Rampant Redundancies 

The excesses of communication in our time are reflected in our language. When verbal overkill is in, eloquence is out. And when was the last time you heard an eloquent speech? So we plod along carrying a sack full of unnecessary words.

Here are some common examples of ripe redundancies ready for burial.

  • ADVANCE NOTICE (Take notice of the notice?) 
  • ADVANCE WARNING (Is this the warning before the warning?) 
  • ADVANCE RESERVATIONS (What kind of reservations aren’t in advance?) 
  • OLD ADAGE (An old, old saying) 
  • CANCER-CAUSING CARCINOGENS (A cancer-causing cancer-causing agent) 
  • PAST HISTORY (Isn’t all history in the past?) 
  • REVERT BACK (Go back back) 
  • FATALLY MURDERED (This person is really dead) 

Why do we have such belabored speech? Two reasons come to mind. We either have an insufficient understanding of many words, or we feel we must annotate our speech to be fully understood. Emphasis is not necessarily efficiency. The problem with redundant types of annotation is that it undermines and muddies the actual meaning of the word. When our language usage gets to the point where we say something like “fatally murdered” (as heard on a radio newscast), we are deep into administering a fatal injection to human communication.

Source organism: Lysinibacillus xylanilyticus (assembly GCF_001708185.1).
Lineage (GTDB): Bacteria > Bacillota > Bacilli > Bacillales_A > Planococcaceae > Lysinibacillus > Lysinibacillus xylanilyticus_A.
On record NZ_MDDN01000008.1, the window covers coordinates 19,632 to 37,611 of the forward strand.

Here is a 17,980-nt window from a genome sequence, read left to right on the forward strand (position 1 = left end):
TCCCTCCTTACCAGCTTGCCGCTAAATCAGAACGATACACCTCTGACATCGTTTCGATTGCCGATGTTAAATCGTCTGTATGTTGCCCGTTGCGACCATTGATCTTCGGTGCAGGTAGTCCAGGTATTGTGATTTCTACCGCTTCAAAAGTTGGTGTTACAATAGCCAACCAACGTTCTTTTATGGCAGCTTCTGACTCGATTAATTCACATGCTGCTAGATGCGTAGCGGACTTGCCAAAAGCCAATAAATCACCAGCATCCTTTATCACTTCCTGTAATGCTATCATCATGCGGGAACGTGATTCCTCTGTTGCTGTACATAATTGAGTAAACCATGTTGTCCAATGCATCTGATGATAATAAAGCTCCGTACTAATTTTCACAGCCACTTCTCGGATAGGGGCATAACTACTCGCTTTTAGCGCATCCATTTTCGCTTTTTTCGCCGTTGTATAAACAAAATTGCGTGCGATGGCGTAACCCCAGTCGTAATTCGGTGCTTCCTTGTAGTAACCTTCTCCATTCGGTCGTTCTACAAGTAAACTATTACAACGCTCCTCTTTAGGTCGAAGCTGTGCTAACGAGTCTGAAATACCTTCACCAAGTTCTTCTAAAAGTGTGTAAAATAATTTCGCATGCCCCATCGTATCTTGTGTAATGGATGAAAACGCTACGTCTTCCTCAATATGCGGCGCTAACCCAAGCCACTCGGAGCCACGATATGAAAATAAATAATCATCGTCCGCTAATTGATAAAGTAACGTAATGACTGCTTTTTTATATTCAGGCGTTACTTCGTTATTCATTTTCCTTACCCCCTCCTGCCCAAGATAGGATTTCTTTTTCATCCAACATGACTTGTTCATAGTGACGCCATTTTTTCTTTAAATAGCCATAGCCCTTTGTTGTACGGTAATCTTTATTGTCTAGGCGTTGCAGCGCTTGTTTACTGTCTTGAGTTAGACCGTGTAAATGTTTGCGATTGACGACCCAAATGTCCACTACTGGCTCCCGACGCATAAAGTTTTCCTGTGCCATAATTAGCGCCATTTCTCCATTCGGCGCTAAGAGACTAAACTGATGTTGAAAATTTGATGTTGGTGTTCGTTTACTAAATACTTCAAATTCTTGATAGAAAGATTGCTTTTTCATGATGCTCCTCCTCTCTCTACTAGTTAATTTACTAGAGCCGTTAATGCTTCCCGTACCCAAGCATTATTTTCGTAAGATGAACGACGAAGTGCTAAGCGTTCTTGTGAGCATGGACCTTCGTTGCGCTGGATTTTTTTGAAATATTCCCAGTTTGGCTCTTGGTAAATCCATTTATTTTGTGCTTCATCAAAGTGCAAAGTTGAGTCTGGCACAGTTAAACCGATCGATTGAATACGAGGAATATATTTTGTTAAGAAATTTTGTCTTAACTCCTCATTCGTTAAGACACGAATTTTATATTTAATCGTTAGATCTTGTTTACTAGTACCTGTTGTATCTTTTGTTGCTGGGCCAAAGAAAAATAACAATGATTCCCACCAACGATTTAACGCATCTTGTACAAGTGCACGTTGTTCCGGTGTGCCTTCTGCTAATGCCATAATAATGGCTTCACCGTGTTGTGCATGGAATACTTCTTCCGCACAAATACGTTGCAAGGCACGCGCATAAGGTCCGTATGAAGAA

What can we do about this dilemma? One antidote to redundancies is to ask a friend to point out the redundancies to us as we utter them. In this scenario, we need to have a friend with a good vocabulary and a good grasp of language usage. Another effective way would be to work with a specialist in developing effective language and communication.

When we overcome our redundancies, we will at least have the possibility of speaking eloquently. But, if we make such statements as, “My past record on this reverts back to the old adage so evident in past history,” we will reap the bitter fruit of redundant word usage. That fruit will numb our minds and mouths, leaving eloquence and clear expression as a sacred relic. 

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